Partial Sciatic Nerve Ligation (PSNL)
To introduce nerve injury, animals were anaesthetized using approximately 2% isoflurane mixed with oxygen (29%) and nitrogen (69%). An incision was made in the skin parallel to the left hind limb and a further separation of the underlying muscles was made to access the sciatic nerve . 1/3–1/2 of the sciatic nerve was ligated with 6–0 Ethilon suture (Agnthos) before the skin was ligated using a 4–0 Vicryl suture (Agnthos). Sham-operated animals were treated in the same way, but without ligation of the sciatic nerve. Baseline measurements for thermal (acetone (cold allodynia)) and Hargreaves test (heat hyperalgesia)) and mechanical (von Frey (punctuate hyperalgesia)) responses were measured -3-(-1) days prior to the surgery (day 0). The acetone test and von Frey test were performed on day 3, 5, 7, 10, 15, 20, 25 and 30 post surgery. Hargreaves test was performed on day 6, 11, 16, 21, 26 and 31 post surgery. The experimenters were blind to the genotype and type of surgery performed (sham or PSNL). Animals were sacrificed and re-opened after the last measurement to ensure intact ligation. The results were presented both as mean response/group ± SEM and mean response/animal pre injury vs. mean response/animal post injury ± SEM.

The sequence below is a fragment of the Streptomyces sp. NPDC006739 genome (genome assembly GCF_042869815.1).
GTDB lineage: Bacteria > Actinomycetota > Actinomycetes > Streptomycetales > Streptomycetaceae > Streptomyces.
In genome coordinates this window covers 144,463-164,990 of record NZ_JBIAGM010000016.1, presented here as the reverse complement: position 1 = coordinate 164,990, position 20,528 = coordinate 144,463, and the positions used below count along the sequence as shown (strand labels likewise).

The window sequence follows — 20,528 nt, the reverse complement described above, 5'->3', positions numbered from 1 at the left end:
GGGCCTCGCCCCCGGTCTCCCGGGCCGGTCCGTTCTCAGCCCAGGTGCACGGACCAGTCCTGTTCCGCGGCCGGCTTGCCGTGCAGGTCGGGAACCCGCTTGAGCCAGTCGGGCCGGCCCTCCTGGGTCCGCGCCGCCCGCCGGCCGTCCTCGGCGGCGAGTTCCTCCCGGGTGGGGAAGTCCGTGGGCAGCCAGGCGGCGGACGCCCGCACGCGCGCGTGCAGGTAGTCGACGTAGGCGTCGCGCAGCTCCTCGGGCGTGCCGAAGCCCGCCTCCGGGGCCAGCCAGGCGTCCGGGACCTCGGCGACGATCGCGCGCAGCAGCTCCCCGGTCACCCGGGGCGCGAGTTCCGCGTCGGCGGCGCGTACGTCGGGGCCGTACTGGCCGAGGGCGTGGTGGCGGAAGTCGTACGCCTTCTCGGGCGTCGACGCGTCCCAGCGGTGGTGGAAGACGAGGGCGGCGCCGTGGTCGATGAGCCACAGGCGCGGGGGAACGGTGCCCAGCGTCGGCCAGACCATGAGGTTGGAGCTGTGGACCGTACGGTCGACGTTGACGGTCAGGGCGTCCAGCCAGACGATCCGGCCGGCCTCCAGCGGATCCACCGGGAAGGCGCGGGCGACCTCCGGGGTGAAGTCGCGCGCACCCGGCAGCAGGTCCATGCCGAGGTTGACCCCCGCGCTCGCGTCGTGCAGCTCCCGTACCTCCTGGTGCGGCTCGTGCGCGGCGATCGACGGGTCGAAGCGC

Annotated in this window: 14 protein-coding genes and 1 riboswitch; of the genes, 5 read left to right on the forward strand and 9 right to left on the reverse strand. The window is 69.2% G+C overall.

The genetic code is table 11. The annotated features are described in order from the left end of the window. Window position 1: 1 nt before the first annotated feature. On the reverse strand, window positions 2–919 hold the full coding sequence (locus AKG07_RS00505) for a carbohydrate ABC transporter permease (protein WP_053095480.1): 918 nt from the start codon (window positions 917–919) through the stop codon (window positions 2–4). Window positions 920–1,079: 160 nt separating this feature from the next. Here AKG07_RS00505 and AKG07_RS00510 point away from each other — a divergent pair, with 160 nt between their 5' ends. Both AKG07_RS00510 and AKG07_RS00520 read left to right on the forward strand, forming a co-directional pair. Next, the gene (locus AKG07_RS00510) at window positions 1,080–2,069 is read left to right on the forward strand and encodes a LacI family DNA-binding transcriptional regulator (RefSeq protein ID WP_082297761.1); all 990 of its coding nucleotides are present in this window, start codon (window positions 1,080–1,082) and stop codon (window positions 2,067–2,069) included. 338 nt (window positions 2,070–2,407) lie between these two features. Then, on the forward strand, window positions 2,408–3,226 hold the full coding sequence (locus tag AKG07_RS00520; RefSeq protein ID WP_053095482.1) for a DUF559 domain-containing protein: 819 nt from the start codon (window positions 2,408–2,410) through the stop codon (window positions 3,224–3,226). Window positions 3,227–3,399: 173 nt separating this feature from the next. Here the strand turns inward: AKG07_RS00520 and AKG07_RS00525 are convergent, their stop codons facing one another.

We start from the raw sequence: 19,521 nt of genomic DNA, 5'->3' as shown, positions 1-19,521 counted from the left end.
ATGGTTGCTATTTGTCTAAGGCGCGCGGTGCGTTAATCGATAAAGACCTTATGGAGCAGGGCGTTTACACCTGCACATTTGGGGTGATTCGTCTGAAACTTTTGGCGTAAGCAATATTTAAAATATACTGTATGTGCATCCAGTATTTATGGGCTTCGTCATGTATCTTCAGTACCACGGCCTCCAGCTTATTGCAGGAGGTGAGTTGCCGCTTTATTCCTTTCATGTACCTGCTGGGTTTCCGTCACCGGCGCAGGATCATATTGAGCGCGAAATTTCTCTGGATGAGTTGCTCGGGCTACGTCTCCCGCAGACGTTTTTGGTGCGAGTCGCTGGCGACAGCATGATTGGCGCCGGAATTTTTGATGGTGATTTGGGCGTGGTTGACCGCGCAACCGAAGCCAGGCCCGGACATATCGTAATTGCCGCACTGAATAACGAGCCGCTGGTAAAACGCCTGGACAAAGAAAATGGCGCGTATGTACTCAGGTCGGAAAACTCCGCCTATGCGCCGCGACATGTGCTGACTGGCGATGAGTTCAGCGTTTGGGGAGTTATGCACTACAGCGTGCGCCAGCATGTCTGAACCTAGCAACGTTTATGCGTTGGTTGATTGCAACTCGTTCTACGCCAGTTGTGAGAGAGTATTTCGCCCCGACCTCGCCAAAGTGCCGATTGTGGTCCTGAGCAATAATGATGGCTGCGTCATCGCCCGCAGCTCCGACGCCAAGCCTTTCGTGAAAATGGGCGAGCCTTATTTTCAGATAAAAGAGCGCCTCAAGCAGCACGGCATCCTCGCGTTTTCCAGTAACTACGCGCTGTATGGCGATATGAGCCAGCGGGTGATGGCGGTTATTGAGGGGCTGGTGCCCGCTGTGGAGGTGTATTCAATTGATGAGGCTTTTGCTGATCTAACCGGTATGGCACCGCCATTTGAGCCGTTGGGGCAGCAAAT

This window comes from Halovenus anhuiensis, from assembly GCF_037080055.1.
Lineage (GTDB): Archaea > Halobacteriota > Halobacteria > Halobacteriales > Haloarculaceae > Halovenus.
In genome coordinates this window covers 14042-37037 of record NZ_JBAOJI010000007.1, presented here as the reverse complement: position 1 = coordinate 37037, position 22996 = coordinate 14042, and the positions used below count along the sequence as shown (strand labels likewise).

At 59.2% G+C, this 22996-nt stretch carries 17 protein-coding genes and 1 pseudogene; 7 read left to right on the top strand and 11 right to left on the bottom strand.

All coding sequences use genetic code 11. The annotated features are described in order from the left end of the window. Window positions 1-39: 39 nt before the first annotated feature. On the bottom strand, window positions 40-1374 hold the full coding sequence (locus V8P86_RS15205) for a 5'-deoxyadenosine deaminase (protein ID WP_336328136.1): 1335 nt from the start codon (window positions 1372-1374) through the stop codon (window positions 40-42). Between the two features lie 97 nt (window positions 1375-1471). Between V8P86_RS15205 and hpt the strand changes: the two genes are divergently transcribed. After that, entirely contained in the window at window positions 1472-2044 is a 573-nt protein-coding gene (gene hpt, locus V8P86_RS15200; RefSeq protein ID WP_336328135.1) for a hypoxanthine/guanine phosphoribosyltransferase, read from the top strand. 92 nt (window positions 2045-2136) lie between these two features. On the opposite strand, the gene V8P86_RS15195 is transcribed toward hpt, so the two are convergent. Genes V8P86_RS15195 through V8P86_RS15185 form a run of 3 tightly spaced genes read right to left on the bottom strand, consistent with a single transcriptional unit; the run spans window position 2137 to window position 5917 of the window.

The Trpv1-Cre population of primary afferents overlaps with VGLUT2
To characterize the primary afferent TRPV1 population and further define its role in hyperalgesia following peripheral nerve injury, we used Trpv1-Cre mice in combination with the reporter line tdTomato and the diphtheria toxin line R26DTA to visualize and delete the neurons, respectively. We have previously shown that the Trpv1-Cre line display prominent expression of Cre recombinase in TRPV1 expressing primary afferent neurons (93% of TRPV1 neurons overlap with Trpv1-Cre) and very limited expression in the central nervous system . However, besides targeting almost all TRPV1 immunoreactive neurons, it should be clarified that the TRPV1 promoter is also active in a population of primary afferents during development which in adult does not express TRPV1 [3, 23, 24]. We therefore refer to the population studied here as Trpv1-Cre neurons. In Trpv1-Cre mice, a small number of Cre active cells could be detected at E13.5 whereas the activity was prominent from embryonic stage E15.5, determined using the tdTomato reporter line (Fig. 1A-D). We have previously shown that deletion of the Trpv1-Cre population, using the R26DTA line, removes 99.1% of all Trpv1-Cre cells  and in total 39.2% of primary afferent neurons per DRG in R26DTA; Trpv1-Cretg/wt compared to control littermates were lost. The number of cells was reduced from 3184±134/DRG present in control litter mates to 1937±375/DRG in R26DTA; Trpv1-Cretg/wt mice (Fig. 2A-C).